Bone talks deregulation

A bill pending before the Senate that would largely deregulate the land line phone and cable industry is all about job creation and economic growth, said Verizon New Jersey President Dennis Bone in an interview Tuesday.

Verizon stands to gain heavily from passage of the bill, which would take the company’s 2.6 million land lines out from under regulatory control.  Bone said the bill is all about creating incentives for Verizon and others to invest in New Jersey and not about selling off assets or raising rates as some opponents have postulated.

“If you are Verizon and you are allocating capital across your markets for investment and you look and say wow they have a really light touch in Florida or Texas or California (you’re going to say) let’s go there,” he said.  “New Jersey has a very high dose of regulation on the business and it creates a negative environment.”

In an interview on the bill, Bone dispelled what he called fictional accounts of the company’s plan to sell off its land line assets in the state, saying it made no sense given the level of investment in the past few years in the fiber optic network.

“We’ve invested about $3 billion in the state,” Bone said. “What we are talking about here is a bill that would give incentive here to continue that investment. We’ve been very clear and we have said in the states where we are heavily invested in FIOS those are not the states where we want to sell.” 

The Verizon president said the company is the only carrier in the state subject to what he called arcane laws put on the books in 1911 when Bell Telephone had a monopoly on phone service.  The state is rife with competition, he said, and the company is handcuffed by the existing laws.

Asked how much Verizon stood to profit off deregulation, Bone was non-committal, saying only that he had not yet competed in a deregulated market.

Verizon spent more than $2 million to lobby lawmakers over the past two years and opponents point to the huge cash outlay as a sign of the value of deregulation.  While Bone did not deny the company stood to reap benefits, he said the bill was more about directing capital investment to the state.

“I can tell you unequivocally if we get this very good regulation passed, I’m going to have a better case to make for more capital in New Jersey,” he said.

Bone also rose to a challenge issued Monday by Richard Brodksy, the author of a report that panned the deregulation bill as devastating to the state’s land line phone users.  Brodsky challenged Bone to find any inaccuracies in the report after Bone was quoted saying the report contained “lies.”

Bone cited a portion of the report that questions whether cell phones and Internet phone connections represent sufficient competition to Verizon’s 2.6 million land lines. 

“Ultimately, the impulse behind S2664 is based on the false premise that there is sufficient competition in local phone service to create a competitive model that can substitute for existing regulatory protection of consumer rights. The reality is that there is little real competition for landline phone service and neither wireless phones nor VoIP services are a real competitive alternative for most families that currently depend on landline phone services,” writes author Richard Brodsky in the report. Brodsky is a fellow at Demos, a left leaning think tank.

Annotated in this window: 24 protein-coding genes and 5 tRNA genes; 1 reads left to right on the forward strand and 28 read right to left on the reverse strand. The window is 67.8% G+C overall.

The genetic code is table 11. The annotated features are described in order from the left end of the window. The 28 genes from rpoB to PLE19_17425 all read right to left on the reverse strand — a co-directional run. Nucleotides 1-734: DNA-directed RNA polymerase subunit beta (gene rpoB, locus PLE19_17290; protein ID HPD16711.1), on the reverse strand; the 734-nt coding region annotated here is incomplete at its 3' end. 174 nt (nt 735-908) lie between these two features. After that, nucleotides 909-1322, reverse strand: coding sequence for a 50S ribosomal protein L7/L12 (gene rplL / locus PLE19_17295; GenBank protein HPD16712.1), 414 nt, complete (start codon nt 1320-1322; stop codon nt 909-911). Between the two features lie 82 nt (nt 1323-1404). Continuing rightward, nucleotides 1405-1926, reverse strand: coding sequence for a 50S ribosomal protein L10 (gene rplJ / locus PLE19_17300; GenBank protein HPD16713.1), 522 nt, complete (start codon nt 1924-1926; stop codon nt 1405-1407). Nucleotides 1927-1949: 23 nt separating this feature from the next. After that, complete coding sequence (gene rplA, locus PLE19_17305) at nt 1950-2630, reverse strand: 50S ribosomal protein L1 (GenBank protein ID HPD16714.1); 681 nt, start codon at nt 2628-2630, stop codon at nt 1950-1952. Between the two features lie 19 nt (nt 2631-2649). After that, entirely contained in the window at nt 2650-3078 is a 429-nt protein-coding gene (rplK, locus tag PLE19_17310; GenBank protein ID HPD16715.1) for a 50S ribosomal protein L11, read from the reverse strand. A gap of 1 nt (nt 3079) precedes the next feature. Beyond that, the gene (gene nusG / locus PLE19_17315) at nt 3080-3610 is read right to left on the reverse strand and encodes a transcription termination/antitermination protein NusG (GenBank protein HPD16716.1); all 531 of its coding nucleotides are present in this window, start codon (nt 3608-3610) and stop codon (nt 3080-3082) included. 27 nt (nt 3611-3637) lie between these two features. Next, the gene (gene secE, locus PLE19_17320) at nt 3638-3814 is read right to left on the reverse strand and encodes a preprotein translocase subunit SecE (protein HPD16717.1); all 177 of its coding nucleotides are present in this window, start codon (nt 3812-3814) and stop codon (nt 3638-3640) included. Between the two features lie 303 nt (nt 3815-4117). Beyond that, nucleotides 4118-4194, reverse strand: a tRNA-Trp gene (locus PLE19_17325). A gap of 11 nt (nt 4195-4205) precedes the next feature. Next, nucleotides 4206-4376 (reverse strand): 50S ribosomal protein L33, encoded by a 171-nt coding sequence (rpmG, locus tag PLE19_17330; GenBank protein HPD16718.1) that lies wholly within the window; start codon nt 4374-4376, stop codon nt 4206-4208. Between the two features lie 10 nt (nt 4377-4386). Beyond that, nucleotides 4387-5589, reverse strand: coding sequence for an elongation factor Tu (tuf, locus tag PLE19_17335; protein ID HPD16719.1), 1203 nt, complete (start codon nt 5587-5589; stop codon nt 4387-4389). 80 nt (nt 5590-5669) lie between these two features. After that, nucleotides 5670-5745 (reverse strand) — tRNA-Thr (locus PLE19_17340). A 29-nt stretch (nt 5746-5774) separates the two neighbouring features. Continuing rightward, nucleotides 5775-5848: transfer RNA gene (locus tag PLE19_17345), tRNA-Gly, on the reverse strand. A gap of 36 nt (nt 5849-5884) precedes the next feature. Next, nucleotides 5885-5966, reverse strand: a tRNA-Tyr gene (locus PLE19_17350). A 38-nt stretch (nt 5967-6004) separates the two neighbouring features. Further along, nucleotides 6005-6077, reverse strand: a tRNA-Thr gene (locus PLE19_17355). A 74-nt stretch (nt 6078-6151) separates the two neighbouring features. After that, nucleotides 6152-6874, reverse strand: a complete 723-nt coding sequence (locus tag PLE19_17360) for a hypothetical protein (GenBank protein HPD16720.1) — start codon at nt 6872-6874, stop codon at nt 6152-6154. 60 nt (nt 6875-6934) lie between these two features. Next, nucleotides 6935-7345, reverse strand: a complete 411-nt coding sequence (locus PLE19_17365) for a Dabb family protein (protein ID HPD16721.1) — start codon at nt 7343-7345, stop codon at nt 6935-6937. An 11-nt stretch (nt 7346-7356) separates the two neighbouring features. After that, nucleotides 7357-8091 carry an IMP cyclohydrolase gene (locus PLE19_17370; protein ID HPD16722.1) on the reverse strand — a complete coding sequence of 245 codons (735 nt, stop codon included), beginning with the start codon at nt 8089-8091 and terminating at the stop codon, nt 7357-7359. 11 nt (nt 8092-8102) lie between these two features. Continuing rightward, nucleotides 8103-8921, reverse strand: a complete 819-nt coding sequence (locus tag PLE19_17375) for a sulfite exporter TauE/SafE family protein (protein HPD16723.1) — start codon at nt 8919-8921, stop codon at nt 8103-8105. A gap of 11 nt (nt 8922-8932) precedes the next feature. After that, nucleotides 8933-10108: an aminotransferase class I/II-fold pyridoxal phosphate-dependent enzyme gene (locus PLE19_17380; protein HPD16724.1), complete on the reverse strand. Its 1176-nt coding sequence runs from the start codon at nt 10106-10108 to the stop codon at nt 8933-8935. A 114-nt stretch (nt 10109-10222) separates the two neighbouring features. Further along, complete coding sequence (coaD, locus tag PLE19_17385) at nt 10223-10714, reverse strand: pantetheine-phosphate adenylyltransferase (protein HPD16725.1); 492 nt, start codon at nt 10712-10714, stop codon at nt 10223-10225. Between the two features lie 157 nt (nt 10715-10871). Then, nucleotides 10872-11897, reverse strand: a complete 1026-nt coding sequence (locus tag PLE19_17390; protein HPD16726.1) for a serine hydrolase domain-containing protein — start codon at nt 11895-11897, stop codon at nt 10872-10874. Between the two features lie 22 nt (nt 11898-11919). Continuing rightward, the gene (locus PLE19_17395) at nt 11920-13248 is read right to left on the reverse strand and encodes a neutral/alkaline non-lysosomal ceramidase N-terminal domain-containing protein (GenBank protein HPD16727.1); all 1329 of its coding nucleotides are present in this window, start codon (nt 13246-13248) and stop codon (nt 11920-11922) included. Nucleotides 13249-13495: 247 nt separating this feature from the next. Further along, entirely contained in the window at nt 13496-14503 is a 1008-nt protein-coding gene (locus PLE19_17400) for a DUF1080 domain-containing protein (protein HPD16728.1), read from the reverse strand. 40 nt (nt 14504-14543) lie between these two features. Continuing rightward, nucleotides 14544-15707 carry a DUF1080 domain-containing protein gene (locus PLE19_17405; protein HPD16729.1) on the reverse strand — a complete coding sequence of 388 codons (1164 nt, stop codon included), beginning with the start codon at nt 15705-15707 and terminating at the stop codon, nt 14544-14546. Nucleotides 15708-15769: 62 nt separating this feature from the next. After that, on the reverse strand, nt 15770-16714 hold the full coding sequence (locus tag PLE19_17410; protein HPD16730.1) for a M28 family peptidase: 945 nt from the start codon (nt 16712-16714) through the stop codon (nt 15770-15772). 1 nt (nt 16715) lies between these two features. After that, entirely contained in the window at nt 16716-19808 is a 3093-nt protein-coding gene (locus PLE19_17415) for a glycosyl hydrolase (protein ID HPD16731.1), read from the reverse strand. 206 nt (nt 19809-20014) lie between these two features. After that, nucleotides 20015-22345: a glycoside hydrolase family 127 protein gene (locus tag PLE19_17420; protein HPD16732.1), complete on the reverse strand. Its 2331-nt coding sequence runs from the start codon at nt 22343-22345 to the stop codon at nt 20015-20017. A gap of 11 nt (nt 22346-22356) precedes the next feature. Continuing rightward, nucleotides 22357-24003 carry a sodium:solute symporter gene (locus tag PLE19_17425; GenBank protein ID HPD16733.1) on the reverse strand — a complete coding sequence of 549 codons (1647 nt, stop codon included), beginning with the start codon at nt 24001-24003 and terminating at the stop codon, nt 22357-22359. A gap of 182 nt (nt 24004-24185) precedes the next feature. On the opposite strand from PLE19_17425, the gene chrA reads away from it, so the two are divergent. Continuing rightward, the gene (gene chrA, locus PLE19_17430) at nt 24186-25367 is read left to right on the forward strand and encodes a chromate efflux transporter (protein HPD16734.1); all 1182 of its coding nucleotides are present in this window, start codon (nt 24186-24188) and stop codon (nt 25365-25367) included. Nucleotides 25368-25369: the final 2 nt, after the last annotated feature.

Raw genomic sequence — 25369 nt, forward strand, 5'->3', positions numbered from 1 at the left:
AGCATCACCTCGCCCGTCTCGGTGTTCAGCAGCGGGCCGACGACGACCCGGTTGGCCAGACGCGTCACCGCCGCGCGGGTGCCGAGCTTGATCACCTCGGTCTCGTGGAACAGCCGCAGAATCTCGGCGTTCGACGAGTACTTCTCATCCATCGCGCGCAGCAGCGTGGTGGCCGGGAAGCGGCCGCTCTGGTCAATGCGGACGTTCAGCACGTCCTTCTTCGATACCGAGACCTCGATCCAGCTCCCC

But Brodsky’s assessment relied on 2007 data from the annual National Health Interview Survey, an assessment conducted by the national Centers for Disease Control and Prevention.  That data showed that in 2007, 8 percent of New Jersey adults used only a cell phone and did not have landlines to their homes. 

The 2007 survey also shows that less than 15 percent of people nationwide used only a cell phone.  But those numbers jumped by more than two thirds in the 2010 survey when nationally, 26.6 percent of all households used a cell phone only. A state by state breakdown is not available for any year after 2007.

Bone also cited an FCC competitiveness study that showed New Jersey is the most competitive state in the nation with at least 10 or more phone providers in more than 9 out of 10 ZIP codes across the state.

“He said point out a lie,” Bone said, referring to a challenge from Brodsky after Bone was quoted saying the report contained lies. “There it is.”

Brodsky took great exception to Bone’s characterization of the report as containing “lies” saying that the Verizon executive does his ratepayers and shareholders a disservice by demonizing those who don’t agree with him.

“There is a fundamental gap in the way in which we look at this and the way he looks at it because he insists on the fact that wireless is an easy and available alternative for all New Jerseyans. It isn’t,” Brodsky said.  “For example, many, many senior citizens simply will not avail themselves of wireless service.”

His report, Brodsky said, focuses on what he says will be rate hikes for all land line customers as a result of the bill.

“What we focused on is the practical impact on the bills of the average New Jersey family,” Brodsky said. “What he focuses on is the theoretical ability of the market to theoretically deal with this problem. We are very comfortable that we were accurate and fair in what will happen to the New Jersey family. He offers an ideological defense to a practical problem.”

 

Bone talks deregulation